10 Years With One Acre Fund
A Decade of Hardship, a Decade of Success
Twenty years ago, Theresa Wanyama’s husband died, leaving her with a few small plots of land near their home in Western Kenya and eight young children to care for all by herself.
Theresa had only completed the first year of high school, and farming was the only trade she knew. After struggling for 10 years to harvest enough crops from her land, Theresa felt that she had failed. Her older children had dropped out of school and couldn't find work. She saw their futures starting to repeat her own.
“It was hard for me to buy shoes for the family then, and I knew I wanted my children to have more than that,” Theresa says. “I wanted my children to be the types of people who didn’t have to worry about basic needs for their children.”
That’s why in 2006, when One Acre Fund first launched, Theresa was one of the first 38 farmers to enroll. She was skeptical of the new organization that had no reputation, but she heard they would provide her with agricultural training that might improve her yields. She felt she had no other options.
“I was shocked!” Theresa says with a big grin, remembering the results of that first year's harvest.
After learning how to space her seeds and properly microdose fertilizer, Theresa more than tripled her maize production on one-fourth of her land.
“One Acre Fund has been able to eliminate hunger in my family,” Theresa says. “I’ve never been without food since, and now I have the knowledge to plant well.”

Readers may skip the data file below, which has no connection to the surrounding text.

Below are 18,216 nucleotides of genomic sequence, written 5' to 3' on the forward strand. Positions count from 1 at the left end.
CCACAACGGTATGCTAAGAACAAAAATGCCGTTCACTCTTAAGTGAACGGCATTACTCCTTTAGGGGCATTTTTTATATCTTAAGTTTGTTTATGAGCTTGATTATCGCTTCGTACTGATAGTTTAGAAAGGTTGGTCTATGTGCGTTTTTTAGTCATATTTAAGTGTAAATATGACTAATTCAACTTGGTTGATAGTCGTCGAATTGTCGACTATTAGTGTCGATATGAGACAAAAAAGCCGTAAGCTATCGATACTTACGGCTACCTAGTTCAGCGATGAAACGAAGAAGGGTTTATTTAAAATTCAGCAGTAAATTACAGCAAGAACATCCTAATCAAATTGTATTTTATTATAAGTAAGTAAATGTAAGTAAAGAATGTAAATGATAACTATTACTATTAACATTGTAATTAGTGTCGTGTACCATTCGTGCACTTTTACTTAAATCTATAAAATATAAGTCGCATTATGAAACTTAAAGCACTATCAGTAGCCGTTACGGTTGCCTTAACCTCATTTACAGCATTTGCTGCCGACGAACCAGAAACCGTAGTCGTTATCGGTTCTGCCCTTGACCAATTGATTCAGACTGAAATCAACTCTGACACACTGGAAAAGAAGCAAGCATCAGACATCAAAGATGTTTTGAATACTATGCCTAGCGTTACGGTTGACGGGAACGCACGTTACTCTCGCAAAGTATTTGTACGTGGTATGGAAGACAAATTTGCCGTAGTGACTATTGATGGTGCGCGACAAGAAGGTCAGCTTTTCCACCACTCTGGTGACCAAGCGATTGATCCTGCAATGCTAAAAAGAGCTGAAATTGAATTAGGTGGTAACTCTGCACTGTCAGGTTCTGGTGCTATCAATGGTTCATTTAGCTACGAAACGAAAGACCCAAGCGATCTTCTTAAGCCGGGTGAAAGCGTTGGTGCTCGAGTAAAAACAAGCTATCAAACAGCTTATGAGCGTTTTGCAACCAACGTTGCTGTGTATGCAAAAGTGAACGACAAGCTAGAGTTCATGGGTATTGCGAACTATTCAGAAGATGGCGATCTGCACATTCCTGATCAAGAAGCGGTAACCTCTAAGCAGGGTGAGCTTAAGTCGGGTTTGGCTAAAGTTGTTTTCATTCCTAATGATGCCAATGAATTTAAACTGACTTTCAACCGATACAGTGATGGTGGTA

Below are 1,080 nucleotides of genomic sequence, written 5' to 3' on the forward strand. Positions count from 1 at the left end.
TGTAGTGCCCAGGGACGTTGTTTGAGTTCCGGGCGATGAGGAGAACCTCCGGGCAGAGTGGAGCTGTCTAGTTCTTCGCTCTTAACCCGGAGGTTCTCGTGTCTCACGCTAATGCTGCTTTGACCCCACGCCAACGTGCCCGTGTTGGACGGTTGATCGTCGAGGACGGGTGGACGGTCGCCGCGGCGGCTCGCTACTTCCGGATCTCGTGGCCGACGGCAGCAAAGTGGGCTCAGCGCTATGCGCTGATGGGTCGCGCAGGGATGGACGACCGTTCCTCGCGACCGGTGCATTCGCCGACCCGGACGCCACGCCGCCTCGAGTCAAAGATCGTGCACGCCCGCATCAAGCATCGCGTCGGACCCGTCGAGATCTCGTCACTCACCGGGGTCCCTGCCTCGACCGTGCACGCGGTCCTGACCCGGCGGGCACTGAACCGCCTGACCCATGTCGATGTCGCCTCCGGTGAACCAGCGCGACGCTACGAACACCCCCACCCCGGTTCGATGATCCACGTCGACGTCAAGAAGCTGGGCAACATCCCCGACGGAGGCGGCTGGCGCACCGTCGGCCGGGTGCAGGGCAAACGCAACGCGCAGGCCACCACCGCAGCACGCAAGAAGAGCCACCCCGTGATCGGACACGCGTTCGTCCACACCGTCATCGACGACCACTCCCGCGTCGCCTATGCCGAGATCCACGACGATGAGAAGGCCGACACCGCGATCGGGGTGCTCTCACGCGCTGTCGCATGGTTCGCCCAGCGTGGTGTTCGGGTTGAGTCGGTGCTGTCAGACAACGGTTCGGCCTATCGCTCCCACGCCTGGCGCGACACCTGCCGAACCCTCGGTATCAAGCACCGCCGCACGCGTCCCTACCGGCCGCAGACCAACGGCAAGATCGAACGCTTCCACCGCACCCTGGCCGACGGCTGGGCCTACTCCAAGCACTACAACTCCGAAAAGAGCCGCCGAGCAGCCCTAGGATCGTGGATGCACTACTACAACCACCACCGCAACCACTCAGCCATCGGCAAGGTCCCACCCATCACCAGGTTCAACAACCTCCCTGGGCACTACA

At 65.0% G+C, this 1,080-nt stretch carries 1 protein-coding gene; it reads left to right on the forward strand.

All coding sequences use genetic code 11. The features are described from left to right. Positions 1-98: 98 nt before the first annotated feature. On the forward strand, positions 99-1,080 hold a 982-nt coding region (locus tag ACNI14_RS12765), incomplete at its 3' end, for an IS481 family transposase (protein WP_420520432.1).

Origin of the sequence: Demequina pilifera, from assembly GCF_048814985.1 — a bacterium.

A Bright Future for Theresa and Her Children
For the last 10 years, Theresa has enrolled again and again with One Acre Fund and has steadily altered the course of her children’s lives.
This year, Theresa is paying tuition for three of her children to attend technical colleges, two for teaching and one for agriculture, and for a fourth child to attend university. To help pay this year’s tuition, Theresa cut and sold 20 grevillea trees that she had been growing since she bought them from One Acre Fund in 2009. The trees brought in 40,000 Kenyan shillings (approximately $395), which helped bolster the savings she’d held back selling her crop surpluses each year.
“I am proud that my children have reached a higher level of education because I worked very hard for them,” Theresa says. “It’s because of my success in farming that they’ve been able to achieve this. I believe that people who are well educated have a sense of direction in this world. They are able to see things outside of our village life, and it opens up their minds.”